Quick Points on my Experience Receiving a Free 2017 MacBook Pro from Genius Bar yesterday
So at the Apple Store yesterday I was given a brand new free 2017 MacBook Pro to replace my “MacBook Pro Retina 15inch late 2013” that had an expired AppleCare warranty since March, 2017. Which was amazing to a crazy level, but it honestly capped off a 3 year long saga of consistently pretty much the worst customer service I’ve ever received by any company, ever.
From the forums and threads I’ve read, it seems many with similar laptop models have many of the same problems mine had, so I thought I’d share some quick highlights and details from my 3 and a half year long saga so anyone else hoping for (an eventual) happy result might find something from my experience helpful.
**Repairs on laptop for the same recurring display issue:** 5 screen replacements, 1 logic board replacement.
**Repairs on laptop for unrelated issues:** Bottom part of case replaced because of broken rubber foot, battery replaced
**Unresolved issues, never addressed:** 3-5 instances of ‘Kernel Panic’ every week starting 1 month into ownership and lasting entire life of unit.
All repaired without paying anything out of pocket (despite being quoted a fee a few times).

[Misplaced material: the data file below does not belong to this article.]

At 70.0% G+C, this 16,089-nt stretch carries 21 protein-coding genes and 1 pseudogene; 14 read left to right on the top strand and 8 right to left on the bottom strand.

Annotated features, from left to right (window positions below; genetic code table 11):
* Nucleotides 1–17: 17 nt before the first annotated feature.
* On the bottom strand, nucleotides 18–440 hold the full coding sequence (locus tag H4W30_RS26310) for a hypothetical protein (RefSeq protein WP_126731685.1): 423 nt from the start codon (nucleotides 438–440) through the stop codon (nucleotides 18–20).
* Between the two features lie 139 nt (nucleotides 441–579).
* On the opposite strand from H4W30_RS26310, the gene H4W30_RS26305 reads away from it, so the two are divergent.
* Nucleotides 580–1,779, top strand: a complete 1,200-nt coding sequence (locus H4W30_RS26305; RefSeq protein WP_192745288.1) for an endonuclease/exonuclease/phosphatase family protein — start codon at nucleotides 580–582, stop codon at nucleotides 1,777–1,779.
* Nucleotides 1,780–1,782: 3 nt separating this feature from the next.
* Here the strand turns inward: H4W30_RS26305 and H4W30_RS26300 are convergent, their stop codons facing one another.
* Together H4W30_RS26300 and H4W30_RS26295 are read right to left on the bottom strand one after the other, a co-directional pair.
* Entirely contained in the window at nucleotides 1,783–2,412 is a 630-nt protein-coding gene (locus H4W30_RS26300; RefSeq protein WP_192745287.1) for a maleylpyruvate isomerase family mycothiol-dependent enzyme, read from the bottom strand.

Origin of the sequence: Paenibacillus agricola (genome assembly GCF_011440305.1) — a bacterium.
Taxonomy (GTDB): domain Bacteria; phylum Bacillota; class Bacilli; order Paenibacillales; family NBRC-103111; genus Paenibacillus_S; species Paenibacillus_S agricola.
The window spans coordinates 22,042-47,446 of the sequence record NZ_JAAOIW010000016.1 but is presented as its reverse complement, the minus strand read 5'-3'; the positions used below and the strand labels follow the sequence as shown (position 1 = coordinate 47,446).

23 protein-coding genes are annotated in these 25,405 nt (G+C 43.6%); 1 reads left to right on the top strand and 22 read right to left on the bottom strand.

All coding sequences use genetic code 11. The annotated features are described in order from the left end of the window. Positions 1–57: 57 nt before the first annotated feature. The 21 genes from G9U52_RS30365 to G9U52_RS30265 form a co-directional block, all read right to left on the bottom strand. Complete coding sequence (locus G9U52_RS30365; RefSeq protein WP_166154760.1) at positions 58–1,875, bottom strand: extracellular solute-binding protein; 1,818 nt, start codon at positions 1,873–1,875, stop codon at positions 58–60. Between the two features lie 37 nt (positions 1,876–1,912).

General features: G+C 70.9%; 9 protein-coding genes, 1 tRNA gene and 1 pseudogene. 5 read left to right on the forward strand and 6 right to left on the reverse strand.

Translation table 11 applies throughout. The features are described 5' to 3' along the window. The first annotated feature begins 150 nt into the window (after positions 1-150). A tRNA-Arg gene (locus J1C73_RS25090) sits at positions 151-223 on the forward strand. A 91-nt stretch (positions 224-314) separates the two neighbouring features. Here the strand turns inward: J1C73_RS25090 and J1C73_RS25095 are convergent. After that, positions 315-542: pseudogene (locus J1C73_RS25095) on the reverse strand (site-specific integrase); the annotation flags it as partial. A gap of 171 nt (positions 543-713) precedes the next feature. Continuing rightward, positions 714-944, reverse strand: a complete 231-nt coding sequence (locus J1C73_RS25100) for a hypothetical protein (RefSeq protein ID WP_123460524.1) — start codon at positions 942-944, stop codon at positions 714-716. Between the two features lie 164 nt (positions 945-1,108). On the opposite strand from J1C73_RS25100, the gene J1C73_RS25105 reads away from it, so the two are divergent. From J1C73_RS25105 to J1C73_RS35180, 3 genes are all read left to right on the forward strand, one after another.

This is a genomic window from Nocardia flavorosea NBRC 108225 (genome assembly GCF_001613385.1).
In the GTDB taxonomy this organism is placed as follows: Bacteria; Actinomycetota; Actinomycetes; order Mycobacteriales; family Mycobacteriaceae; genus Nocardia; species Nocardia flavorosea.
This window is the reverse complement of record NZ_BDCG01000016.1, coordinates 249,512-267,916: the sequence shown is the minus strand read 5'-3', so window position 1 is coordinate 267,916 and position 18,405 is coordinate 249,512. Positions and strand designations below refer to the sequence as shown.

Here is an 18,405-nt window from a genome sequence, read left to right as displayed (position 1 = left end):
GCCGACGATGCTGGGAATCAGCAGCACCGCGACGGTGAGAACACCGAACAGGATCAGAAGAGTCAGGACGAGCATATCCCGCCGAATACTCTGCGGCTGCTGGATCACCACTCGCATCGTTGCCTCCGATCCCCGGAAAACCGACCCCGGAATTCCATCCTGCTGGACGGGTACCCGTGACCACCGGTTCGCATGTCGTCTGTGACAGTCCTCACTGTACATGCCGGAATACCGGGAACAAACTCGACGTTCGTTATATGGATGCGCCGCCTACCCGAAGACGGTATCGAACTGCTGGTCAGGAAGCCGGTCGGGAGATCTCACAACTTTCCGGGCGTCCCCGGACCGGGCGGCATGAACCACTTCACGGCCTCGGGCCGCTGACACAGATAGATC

So I learned a few things during my 3 years of never-ending trips to the Genius Bar, that may have made my experience less terrible if I had known them earlier:
* 1. YES, IT REALLY DOES MATTER WHICH APPLE STORE YOU GO TO. YES, IT MATTERS A LOT. IT’S THE SINGULARLY MOST IMPORTANT ISSUE.
No, its not just a matter of ‘varies from employee to employee,’ or, from what I can tell, even from manager to manager. It doesn’t matter. It is very much the individual store!!! Idk know why this is, it could be anything from concrete things like metrics incentivizing cost saving on repairs, or just terrible store culture, idk, I’m just guessing. But, as far as I’m concerned, this is empirically demonstrated fact.
**THE. STORE. MATTERS. I cannot emphasize that point enough.**